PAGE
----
Can daycare get any easier?

Jennifer - posted on 10/25/2010 ( 23 moms have responded )

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My boy is almost 18 months old. I was lucky enough to get to stay home for the first 8 months going back to work in Jan.

He has been in daycare for 10 months now. I have had to change daycares 1 time due to cost. This current location he has been in since May.

So I trust the daycares and don't think they are doing anything wrong at all. Let me state that, I think they are good loving places that provide him with as much attention as he is going to get anywhere.

Of course when daycare started he cried everyday, and when we changed it caused a disruption. I think that is to be expected. BTW - he goes to daycare 3 days a week, 2 days with g'ma and 2 days at home

He has been in this current daycare for 6 months. Every morning for the first few months was crying. Then it seemed to get better for a while, he wasn't happy but he didn't cry every day. In August I took a trip and was able to be with him for 5 days straight. Ever since then drop in the morning has been a horrible experience.

He starts to fuss as soon as he sees the building. As a matter of fact, just a few blocks from our house he starts to watch which direction we are going. I try to give him the same routine every day. Work days he gets dressed first thing, weekends we lounge in our jammies. He is figuring out the difference so the work days he fights getting dressed.

It has gotten so bad and so emotional for us (being pregnant I am super emotional), that I finally told daddy "when you're in town you have to take him, I can't handle it". Daddy is the only one that wants the baby in daycare, I adamantly do not. the first day the baby cried so hard that daddy came home and sulked all day, I don't think he talked to me for 3 days.

How can I make this easier? I stay as long as I can to try and help him transition, try to get him engaged in toys there, I've tried bringing some breakfast from home so he has something do to right away. I have a happy face, and we sing songs, we talk about all the fun he is going to have at school. Nothing seems to work.

I am at a loss, I cry almost every morning after I drop him off. I am getting so depressed having to take him.


If I could stay home I would but after 5 miscarriages, we made financial choices (combined with the poor economy) that make it impossible, financially, to stay home. I have to make this better for my son.

Any advice from other working moms would be greatly appreciated.

Thank you

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Ida - posted on 10/26/2010

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fast in and outs are best I too work in a daycare and I have found sometimes when a child is having a real hard time if she/he has a picture they can carry around with them or somthing else form home it helps as a teacher i gave a older child 4 a pretend phone number on paper for us to call his mom with latter in the day we did this for about a week and then he was fine we never called but he helded on to the paper for dear life. and it is very true your child more than likely is done crying before you get in your car. they love to pull on the heart strings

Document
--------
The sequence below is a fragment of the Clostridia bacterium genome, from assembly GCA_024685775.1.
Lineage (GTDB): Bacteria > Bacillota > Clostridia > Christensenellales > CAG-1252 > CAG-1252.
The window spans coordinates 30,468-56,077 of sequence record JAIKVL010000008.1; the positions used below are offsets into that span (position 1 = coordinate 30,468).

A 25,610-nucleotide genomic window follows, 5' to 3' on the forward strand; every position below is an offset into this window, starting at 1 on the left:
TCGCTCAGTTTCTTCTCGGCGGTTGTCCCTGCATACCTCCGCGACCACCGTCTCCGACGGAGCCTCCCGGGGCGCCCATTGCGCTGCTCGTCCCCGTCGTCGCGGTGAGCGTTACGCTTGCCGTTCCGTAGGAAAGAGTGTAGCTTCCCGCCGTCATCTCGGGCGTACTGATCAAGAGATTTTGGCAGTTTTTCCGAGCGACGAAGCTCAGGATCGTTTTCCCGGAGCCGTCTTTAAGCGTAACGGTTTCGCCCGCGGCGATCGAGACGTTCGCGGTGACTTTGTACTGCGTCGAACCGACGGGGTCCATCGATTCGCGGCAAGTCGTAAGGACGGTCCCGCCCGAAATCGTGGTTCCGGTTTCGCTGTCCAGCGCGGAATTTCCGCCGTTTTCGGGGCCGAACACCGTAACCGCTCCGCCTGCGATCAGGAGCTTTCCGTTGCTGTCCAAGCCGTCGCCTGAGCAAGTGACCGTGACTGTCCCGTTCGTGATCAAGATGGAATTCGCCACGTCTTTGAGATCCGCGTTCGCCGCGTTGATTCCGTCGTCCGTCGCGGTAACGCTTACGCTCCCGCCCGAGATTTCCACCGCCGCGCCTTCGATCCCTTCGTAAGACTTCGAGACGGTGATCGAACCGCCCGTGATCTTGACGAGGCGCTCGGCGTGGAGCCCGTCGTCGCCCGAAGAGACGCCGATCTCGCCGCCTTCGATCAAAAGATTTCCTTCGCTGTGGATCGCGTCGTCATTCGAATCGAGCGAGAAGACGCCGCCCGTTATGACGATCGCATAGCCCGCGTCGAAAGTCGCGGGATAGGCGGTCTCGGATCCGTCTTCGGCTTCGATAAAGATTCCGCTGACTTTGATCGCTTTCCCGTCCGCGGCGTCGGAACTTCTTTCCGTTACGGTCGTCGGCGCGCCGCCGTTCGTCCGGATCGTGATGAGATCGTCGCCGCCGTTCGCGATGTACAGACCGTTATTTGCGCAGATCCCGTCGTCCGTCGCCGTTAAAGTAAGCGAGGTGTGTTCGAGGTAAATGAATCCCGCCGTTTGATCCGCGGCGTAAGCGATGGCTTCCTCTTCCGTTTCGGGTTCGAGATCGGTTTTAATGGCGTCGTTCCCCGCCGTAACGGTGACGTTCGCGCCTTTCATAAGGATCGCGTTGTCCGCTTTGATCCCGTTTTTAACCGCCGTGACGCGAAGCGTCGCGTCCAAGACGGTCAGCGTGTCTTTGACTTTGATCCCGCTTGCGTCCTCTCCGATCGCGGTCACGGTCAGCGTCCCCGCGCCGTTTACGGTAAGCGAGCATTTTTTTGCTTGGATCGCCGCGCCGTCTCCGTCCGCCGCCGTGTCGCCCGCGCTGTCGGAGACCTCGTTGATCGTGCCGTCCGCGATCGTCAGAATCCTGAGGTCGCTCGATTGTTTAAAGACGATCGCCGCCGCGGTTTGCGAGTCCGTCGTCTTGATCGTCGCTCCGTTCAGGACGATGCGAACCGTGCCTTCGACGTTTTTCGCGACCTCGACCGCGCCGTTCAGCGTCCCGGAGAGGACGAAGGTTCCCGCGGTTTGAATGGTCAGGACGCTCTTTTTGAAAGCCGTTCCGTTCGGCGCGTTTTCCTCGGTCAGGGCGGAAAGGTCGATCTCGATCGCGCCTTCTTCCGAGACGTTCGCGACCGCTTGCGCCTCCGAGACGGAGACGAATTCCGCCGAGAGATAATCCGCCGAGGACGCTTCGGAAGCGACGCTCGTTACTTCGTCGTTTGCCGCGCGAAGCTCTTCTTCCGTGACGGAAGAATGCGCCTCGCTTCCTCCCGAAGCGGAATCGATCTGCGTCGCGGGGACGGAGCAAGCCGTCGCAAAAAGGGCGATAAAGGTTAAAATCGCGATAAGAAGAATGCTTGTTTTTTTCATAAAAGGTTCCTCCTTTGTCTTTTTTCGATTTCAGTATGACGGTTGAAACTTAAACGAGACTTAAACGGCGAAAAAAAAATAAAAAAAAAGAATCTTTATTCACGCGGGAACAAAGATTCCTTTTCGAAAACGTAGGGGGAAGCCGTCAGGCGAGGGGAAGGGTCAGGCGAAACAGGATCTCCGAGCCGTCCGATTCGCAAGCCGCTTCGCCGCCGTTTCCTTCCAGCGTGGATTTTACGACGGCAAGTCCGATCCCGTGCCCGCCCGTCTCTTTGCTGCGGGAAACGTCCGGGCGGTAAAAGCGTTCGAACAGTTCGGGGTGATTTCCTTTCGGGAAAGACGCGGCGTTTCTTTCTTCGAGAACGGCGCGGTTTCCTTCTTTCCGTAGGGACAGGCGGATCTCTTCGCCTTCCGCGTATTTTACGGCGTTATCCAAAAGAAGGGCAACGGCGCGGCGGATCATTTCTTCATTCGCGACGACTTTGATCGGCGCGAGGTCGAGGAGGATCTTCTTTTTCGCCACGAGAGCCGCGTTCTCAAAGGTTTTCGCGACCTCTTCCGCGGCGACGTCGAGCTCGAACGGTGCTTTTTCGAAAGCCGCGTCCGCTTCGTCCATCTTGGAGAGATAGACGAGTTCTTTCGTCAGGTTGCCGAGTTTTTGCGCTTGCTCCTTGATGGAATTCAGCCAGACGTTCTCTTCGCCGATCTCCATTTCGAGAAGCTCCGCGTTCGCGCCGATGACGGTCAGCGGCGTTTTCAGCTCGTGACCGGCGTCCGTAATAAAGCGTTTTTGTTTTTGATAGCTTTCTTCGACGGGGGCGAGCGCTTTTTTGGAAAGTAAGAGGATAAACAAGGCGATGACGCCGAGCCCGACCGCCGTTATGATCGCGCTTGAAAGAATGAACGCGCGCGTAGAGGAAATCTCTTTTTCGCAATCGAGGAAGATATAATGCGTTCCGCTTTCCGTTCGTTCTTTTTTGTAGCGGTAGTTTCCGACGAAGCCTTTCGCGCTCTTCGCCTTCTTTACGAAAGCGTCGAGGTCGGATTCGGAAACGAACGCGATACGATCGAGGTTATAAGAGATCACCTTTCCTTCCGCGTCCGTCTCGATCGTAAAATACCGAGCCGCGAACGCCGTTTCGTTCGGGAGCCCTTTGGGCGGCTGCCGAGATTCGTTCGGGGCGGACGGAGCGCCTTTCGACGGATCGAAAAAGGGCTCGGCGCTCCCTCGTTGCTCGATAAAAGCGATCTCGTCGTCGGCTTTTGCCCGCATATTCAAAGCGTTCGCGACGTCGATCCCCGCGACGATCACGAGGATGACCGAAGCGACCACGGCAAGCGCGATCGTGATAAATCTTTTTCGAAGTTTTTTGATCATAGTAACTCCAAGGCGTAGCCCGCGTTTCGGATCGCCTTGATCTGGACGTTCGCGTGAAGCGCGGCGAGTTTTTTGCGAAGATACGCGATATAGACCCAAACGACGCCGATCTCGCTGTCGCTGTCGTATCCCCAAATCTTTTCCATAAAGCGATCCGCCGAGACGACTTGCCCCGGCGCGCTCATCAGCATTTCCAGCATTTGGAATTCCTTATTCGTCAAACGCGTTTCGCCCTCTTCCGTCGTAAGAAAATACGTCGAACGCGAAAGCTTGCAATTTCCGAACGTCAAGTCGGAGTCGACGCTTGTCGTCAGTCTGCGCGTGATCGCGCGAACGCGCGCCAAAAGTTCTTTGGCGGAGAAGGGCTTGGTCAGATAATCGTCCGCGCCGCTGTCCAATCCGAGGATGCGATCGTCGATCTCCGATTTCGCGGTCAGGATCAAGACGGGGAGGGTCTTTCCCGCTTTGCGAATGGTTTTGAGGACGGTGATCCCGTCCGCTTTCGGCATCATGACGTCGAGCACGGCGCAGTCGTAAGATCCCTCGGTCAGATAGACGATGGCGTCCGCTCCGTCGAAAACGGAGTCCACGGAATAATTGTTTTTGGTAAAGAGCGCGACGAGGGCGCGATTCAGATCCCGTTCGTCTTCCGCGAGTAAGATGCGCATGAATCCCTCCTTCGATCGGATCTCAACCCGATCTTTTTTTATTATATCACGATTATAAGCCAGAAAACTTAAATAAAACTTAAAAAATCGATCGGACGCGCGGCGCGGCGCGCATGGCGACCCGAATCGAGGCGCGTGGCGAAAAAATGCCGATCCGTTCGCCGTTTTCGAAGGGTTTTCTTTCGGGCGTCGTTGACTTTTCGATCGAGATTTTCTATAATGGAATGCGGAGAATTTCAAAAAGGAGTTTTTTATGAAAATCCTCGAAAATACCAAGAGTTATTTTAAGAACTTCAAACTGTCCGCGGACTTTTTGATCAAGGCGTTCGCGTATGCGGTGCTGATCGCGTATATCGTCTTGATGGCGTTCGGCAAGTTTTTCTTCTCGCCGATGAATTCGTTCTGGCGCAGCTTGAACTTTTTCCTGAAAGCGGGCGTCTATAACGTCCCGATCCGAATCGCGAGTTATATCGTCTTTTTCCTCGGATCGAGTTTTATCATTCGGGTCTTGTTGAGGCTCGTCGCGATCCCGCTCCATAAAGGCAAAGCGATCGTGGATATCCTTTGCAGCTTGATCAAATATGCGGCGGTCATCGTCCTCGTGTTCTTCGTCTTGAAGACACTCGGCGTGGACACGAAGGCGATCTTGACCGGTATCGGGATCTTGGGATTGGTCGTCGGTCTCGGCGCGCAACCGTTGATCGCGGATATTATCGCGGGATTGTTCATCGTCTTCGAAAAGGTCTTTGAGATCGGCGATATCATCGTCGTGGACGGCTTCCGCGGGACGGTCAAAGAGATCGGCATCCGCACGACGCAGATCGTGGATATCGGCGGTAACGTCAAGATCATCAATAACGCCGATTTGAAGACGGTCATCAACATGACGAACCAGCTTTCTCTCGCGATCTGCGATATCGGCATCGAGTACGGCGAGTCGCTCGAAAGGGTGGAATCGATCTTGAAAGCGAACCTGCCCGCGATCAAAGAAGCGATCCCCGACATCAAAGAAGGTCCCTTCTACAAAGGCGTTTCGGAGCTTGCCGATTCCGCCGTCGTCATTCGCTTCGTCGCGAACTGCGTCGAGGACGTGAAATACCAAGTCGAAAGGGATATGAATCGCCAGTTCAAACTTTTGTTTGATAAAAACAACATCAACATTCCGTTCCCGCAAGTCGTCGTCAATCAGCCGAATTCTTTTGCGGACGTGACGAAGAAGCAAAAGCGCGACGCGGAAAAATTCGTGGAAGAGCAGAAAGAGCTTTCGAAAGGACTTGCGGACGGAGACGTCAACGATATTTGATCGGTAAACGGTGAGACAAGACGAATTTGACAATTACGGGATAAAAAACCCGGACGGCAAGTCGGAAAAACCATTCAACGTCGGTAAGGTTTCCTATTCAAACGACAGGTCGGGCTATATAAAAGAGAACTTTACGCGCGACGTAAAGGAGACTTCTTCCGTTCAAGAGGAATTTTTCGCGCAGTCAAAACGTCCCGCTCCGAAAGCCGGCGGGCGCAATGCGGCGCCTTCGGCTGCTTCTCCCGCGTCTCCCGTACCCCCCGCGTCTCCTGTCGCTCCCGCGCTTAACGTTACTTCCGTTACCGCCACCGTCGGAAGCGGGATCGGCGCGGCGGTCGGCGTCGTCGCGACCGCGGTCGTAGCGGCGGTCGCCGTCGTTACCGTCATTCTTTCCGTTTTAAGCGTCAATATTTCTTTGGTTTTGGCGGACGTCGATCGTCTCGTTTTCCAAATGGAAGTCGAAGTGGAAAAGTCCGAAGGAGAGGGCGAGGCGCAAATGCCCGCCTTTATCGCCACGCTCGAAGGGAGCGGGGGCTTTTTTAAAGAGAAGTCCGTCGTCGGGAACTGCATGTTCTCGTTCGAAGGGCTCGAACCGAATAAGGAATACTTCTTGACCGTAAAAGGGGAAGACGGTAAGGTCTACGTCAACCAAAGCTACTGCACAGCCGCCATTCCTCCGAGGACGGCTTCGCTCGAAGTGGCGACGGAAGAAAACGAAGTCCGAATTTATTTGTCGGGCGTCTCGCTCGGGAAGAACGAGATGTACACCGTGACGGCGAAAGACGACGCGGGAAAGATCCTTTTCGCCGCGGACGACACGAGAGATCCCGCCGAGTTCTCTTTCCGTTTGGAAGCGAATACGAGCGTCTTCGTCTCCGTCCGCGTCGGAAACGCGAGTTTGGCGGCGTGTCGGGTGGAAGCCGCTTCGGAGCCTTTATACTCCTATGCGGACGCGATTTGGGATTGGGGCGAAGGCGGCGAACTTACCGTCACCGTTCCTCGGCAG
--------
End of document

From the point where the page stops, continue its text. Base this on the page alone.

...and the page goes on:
Jesika - posted on 10/25/2010

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i agree with elizabeth. as a mother and daycare worker myself.. sometimes a shorter goodbye is easier on the child. i know how hard that is with my son so i know what my parents go through everyday. and i hate to say it but the whole only going three days a week thing may make it worse too. i had a child that only came to daycare three days a week and was having a hard time with it. we suggested five days a week and the child was sooo much better! i hope everything works out for you and your family!

Eliz - posted on 10/25/2010

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It is actually just a faze that you need not worry about too much. One thing that might help would be to shorten your good byes. Its hard but sometimes sticking around for a bit makes it harder on him. Have one of the teachers come get him from you and quickly leave. He will cry for a few minutes but will get over it quickly. My son was the same way and some days still gets upset about getting dropped off but still loves his daycare.

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Bobbi - posted on 11/04/2010

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I think the issue here is your feelings about your husband and his totally inflexible and insensitive response to your very real dilemma. If you both have the luxury of working from home then you both should share in the child care.......let him drop the baby off, then meet him at the marriage counselor's office!

Mojca - posted on 11/04/2010